I’m having a perfectly reasonable day, improved slightly by the amount of Tina Turner I had been listening to. I’m working on an application that captures interesting conversations from Twitter, with the intention of seeding it with a great discussion between Uncle Bob and Dan North from last week.
The said conversation is withering away in Twitter’s archive and I’m hoping to complete this application swiftly before parts of the conversation become inaccessible to the API. I’m actually in the process of finishing the last bit that allows you to remove tweets from the final conversation.
In order to remove individual tweets, the full list is sent down to the client in an AJAX response. Each tweet is rendered in a <div> and has a new attribute that holds the tweet ID.
Let’s emulate the situation to demonstrate the problem:
Starting from the top, we have an object called data which has a field called id. The value of id is the numeric ID of a tweet, which we’ll be adding to the <div>. The addAttribute method finds the <div> and sets the id attribute to the value from the object.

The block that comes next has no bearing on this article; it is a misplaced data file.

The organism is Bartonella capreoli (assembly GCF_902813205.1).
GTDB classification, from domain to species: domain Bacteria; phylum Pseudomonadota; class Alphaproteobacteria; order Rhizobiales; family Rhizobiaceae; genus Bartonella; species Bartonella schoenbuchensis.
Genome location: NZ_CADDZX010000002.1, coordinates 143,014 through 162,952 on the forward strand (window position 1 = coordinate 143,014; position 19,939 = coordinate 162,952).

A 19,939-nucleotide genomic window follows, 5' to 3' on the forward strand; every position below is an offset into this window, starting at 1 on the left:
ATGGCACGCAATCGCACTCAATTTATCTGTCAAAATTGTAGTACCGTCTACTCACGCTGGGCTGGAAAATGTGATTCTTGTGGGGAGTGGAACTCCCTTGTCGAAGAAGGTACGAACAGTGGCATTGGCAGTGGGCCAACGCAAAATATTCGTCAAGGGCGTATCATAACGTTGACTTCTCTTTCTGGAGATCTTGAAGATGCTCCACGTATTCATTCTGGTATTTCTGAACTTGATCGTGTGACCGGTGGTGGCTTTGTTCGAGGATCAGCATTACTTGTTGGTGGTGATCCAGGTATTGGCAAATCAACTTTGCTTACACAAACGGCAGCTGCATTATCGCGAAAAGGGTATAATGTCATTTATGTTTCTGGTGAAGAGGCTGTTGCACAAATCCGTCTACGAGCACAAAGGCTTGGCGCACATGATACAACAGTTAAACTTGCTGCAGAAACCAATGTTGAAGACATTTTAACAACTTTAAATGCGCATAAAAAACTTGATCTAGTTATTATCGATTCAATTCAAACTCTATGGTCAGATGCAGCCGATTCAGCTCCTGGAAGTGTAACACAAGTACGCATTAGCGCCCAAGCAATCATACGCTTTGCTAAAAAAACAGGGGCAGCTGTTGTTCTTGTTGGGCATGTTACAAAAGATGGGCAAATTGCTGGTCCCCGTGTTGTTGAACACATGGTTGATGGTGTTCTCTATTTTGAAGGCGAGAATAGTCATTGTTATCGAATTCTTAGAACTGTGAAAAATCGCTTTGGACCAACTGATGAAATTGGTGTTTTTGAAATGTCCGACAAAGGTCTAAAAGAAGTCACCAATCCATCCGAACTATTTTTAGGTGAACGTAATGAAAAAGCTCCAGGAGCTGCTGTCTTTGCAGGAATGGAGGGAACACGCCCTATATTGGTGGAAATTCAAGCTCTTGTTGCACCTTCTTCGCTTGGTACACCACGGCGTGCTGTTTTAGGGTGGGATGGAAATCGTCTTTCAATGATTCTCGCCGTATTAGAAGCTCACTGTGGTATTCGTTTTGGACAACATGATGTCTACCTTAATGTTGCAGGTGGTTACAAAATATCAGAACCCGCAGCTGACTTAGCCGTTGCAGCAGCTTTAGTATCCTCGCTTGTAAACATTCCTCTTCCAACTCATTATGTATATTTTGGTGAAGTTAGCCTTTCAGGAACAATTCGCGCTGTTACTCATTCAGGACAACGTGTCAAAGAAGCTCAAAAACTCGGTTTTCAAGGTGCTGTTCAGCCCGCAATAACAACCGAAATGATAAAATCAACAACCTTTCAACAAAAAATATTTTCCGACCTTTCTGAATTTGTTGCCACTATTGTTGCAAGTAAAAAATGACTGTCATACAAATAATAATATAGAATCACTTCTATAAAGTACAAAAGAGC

Let’s run it and see what happens. Before we click the link, the DOM looks like:
As expected, we have our <div> and its id is still set to ‘element’. Now let’s click the link and cause the addAttribute to run. Here’s the DOM afterwards:
While being wholly entertaining, and the very good trick not withstanding, I’d like to keep my hair for a few more years. After looking into the problem, it turns out that I was (until now) blissfully unaware that:
Integers are considered reliable (numbers without a period or exponent notation) to 15 digits (9e15). Floating point numbers are considered only as reliable as possible and no more!
Ah, 15 digits – that’s how it’s done.